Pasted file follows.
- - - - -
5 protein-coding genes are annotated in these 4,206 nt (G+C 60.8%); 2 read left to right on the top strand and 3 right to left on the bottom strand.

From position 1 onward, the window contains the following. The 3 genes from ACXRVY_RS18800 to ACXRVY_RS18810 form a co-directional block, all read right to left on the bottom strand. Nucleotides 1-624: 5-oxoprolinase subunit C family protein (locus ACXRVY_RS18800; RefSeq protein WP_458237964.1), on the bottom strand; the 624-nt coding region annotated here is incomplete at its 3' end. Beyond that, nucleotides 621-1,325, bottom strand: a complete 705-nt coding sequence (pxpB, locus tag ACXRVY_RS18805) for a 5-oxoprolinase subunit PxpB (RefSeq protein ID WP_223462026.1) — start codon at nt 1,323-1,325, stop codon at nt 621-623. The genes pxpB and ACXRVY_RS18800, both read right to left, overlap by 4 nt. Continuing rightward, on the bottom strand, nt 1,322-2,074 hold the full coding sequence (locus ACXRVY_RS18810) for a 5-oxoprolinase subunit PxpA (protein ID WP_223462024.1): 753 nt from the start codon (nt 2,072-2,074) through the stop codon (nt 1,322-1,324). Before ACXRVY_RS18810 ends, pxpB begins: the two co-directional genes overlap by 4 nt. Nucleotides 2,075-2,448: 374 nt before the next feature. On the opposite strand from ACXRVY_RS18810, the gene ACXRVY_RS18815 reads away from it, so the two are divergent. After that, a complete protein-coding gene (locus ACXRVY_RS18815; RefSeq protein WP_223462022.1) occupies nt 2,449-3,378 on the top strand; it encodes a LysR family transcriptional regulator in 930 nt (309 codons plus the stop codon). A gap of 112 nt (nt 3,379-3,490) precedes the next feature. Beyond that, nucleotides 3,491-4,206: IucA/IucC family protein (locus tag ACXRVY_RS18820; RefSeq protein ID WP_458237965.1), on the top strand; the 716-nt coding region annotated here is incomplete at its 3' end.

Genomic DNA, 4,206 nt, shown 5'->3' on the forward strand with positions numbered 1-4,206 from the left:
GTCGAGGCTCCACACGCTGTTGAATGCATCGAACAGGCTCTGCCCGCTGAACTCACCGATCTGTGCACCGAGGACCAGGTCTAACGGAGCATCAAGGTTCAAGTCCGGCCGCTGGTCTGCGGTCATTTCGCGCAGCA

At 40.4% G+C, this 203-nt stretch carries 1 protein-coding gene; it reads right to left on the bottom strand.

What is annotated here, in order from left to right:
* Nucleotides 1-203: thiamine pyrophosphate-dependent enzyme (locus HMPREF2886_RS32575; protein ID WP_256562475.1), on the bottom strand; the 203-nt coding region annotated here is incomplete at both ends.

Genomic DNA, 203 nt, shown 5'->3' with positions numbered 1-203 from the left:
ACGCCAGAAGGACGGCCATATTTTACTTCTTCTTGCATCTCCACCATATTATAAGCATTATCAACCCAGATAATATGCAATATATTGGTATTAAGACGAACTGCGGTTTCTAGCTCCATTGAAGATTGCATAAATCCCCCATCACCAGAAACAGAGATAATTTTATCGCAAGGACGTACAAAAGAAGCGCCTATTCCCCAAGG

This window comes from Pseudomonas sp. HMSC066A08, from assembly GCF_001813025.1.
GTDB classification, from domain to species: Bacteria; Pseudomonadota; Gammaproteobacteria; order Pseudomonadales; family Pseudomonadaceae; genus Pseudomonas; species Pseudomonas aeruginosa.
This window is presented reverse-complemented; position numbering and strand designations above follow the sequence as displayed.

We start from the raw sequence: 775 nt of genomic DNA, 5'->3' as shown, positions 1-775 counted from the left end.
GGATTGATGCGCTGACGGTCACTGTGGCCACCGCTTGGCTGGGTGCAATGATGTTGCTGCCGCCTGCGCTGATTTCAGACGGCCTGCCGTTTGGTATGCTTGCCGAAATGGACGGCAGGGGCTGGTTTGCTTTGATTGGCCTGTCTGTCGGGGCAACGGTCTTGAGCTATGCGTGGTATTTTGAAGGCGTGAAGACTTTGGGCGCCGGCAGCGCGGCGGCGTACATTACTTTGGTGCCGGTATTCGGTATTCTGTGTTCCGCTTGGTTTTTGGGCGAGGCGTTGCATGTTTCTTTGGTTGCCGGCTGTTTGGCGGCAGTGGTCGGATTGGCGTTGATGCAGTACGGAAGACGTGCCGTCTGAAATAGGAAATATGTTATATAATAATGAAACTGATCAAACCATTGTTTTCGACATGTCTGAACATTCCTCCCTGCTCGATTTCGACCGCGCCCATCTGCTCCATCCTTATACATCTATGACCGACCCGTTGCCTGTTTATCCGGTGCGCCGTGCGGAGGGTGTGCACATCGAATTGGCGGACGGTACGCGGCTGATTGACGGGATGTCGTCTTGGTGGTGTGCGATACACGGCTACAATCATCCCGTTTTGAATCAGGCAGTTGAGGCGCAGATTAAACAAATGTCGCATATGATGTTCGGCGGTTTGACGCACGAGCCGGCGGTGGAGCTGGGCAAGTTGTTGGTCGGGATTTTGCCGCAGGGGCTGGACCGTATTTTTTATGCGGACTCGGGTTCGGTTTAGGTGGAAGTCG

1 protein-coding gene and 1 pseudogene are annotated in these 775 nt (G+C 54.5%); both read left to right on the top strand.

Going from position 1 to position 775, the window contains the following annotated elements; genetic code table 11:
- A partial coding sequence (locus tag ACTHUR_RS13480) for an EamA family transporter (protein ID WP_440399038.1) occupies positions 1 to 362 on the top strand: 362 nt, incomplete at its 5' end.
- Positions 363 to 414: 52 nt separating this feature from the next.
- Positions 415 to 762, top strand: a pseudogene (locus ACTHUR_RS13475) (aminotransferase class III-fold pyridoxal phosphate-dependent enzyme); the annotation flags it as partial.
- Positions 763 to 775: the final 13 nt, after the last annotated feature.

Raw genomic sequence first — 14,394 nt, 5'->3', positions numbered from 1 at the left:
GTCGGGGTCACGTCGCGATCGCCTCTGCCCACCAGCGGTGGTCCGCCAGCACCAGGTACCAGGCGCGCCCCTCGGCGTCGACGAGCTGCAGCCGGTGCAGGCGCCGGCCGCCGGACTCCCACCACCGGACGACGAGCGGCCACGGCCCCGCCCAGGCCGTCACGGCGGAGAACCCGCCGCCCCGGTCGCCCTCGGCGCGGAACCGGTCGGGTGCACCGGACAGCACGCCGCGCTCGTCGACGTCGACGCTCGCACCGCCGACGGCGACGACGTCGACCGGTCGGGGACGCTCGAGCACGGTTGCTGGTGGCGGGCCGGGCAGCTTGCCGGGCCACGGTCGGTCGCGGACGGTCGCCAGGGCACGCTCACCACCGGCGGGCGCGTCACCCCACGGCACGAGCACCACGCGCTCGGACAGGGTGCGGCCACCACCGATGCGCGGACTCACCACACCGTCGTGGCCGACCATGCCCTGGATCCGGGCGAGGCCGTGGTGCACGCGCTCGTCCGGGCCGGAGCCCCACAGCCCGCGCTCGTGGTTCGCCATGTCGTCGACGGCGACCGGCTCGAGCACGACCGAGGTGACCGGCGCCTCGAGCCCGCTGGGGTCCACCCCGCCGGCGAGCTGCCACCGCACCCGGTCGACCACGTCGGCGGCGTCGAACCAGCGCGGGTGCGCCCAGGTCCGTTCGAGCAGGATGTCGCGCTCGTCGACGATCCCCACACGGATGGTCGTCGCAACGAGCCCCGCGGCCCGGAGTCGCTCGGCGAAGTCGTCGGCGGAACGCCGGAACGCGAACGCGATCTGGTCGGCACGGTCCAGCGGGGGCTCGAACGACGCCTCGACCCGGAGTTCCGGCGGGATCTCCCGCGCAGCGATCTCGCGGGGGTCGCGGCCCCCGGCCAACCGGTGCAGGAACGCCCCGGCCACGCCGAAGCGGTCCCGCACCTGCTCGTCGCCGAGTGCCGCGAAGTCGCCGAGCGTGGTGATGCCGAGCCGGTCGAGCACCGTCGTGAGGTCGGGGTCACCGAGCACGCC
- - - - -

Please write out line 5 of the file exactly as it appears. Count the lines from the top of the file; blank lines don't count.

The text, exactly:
At 40.4% G+C, this 203-nt stretch carries 1 protein-coding gene; it reads right to left on the bottom strand.